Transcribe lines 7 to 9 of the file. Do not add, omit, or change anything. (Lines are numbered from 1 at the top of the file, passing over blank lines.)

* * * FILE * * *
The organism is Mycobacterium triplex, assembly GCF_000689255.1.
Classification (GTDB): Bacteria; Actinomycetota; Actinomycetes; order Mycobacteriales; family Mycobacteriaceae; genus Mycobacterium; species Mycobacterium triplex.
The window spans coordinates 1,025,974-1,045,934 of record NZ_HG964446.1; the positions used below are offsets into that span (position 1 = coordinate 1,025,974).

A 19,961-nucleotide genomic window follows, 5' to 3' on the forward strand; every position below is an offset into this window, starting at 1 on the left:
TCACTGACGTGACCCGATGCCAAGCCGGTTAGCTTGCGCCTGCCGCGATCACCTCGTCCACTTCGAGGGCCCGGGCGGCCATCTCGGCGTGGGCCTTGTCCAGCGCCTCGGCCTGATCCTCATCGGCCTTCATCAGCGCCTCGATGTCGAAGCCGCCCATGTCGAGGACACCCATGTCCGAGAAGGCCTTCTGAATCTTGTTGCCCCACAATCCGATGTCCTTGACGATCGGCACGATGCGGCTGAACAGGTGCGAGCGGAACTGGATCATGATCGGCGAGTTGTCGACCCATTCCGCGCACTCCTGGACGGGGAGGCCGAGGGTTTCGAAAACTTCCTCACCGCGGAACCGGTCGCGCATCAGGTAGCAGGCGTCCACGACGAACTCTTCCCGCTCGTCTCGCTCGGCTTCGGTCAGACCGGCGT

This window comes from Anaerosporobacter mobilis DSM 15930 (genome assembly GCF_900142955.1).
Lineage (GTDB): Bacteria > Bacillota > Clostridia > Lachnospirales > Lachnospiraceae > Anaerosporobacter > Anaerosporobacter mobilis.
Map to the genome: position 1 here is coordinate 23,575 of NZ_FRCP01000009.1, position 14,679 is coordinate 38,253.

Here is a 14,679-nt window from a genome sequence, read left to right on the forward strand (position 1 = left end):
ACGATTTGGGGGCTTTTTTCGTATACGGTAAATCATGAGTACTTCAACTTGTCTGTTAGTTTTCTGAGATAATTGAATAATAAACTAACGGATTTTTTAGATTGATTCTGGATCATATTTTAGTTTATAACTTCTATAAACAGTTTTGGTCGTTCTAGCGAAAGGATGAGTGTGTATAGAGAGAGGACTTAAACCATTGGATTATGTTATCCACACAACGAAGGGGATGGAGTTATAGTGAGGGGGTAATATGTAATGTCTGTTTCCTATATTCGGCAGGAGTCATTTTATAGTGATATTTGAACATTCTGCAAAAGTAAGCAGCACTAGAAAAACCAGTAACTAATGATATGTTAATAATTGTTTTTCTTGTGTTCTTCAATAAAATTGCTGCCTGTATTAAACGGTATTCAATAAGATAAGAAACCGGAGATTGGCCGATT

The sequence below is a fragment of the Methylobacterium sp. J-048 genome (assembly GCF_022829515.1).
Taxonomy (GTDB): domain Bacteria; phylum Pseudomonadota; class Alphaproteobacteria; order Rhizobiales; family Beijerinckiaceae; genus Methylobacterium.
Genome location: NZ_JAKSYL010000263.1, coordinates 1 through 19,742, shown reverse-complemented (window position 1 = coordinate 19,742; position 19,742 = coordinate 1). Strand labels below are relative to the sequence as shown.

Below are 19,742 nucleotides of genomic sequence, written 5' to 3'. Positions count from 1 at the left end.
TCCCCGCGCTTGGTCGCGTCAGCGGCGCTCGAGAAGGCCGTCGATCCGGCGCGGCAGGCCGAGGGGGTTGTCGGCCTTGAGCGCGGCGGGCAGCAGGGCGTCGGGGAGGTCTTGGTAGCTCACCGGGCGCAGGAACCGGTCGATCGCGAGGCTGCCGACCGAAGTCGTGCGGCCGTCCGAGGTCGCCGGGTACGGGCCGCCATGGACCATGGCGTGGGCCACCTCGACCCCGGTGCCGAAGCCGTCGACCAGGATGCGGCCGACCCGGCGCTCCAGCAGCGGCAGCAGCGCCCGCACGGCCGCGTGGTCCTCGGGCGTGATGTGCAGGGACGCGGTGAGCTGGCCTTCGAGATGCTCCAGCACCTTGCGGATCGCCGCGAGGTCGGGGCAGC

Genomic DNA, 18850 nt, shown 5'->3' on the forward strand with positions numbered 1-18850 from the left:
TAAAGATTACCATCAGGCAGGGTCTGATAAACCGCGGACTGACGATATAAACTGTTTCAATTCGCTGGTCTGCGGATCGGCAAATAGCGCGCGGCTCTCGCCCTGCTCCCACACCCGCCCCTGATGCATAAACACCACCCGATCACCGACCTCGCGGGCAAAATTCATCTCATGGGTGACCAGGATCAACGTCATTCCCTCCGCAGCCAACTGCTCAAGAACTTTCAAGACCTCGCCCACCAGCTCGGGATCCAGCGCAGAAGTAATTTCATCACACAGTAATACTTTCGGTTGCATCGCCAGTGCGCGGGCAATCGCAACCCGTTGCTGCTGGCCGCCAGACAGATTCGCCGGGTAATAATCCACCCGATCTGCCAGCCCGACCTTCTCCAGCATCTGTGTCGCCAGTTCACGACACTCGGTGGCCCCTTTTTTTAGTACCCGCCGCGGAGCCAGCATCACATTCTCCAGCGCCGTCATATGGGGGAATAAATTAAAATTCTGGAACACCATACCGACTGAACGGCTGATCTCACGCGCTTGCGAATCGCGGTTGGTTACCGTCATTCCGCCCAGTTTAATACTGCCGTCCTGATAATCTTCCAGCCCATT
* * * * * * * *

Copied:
Lineage (GTDB): Bacteria > Bacillota > Clostridia > Lachnospirales > Lachnospiraceae > Anaerosporobacter > Anaerosporobacter mobilis.
Map to the genome: position 1 here is coordinate 23,575 of NZ_FRCP01000009.1, position 14,679 is coordinate 38,253.

Here is a 14,679-nt window from a genome sequence, read left to right on the forward strand (position 1 = left end):